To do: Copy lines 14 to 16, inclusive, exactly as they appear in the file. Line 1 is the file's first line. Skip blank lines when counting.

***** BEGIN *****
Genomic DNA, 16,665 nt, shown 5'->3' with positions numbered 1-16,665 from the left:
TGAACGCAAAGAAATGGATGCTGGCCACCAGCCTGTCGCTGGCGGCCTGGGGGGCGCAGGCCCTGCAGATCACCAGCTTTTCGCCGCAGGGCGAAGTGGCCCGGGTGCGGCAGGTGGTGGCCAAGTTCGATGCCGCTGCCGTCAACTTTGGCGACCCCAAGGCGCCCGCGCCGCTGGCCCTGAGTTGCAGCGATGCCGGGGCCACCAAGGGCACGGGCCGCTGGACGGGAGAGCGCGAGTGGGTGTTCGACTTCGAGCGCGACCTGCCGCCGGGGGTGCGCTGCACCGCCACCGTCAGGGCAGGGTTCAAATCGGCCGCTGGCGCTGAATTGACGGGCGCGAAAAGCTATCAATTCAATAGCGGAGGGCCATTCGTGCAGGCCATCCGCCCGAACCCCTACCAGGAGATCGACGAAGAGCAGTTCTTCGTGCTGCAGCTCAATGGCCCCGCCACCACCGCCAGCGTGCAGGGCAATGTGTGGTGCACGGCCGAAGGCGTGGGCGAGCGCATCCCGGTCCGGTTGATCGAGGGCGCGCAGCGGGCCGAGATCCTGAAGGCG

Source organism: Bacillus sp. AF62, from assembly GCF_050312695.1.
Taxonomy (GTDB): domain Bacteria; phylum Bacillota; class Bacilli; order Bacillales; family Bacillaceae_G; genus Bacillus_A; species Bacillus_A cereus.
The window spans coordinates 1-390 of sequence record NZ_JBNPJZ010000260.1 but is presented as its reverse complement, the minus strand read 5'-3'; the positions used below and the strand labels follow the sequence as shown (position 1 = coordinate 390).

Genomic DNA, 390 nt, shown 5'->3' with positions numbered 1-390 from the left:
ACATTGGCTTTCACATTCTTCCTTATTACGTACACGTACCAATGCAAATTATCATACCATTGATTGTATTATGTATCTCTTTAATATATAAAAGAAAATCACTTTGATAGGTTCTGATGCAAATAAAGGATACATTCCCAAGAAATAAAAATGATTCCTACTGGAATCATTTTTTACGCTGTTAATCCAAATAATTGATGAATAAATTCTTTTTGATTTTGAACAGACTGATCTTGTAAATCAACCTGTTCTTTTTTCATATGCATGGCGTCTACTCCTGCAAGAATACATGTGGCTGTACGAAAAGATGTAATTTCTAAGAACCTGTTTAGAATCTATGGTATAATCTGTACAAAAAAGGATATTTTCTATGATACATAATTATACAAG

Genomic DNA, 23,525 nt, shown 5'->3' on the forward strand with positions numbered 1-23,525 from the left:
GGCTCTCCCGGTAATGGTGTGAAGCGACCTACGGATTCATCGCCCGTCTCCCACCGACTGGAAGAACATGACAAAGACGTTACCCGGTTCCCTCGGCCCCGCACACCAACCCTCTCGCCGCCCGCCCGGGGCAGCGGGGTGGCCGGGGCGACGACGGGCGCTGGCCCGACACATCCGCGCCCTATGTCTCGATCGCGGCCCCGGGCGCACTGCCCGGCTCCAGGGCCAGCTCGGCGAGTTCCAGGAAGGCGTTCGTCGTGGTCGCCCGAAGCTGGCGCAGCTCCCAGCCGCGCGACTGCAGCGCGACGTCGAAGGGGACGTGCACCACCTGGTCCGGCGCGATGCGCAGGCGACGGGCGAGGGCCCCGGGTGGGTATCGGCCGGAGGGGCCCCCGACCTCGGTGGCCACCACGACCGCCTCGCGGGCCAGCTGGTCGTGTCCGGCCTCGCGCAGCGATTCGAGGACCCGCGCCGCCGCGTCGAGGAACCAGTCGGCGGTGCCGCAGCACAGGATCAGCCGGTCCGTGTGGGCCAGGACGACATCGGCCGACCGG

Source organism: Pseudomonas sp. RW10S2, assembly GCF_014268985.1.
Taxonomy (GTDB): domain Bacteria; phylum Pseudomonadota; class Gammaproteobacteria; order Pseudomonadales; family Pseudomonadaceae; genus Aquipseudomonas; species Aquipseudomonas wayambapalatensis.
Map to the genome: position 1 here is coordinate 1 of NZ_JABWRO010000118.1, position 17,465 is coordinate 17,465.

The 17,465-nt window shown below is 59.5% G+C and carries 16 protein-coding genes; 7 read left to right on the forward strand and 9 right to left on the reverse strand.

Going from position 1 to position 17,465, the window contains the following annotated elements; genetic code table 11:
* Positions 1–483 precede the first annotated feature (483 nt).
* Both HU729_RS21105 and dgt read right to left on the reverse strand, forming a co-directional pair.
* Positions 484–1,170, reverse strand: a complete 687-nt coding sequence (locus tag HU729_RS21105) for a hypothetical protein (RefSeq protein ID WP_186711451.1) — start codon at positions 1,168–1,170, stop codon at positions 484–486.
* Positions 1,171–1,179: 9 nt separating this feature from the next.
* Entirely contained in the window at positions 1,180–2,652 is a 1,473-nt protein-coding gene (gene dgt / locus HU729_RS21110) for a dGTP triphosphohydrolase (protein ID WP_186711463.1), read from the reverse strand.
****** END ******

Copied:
Going from position 1 to position 17,465, the window contains the following annotated elements; genetic code table 11:
* Positions 1–483 precede the first annotated feature (483 nt).
* Both HU729_RS21105 and dgt read right to left on the reverse strand, forming a co-directional pair.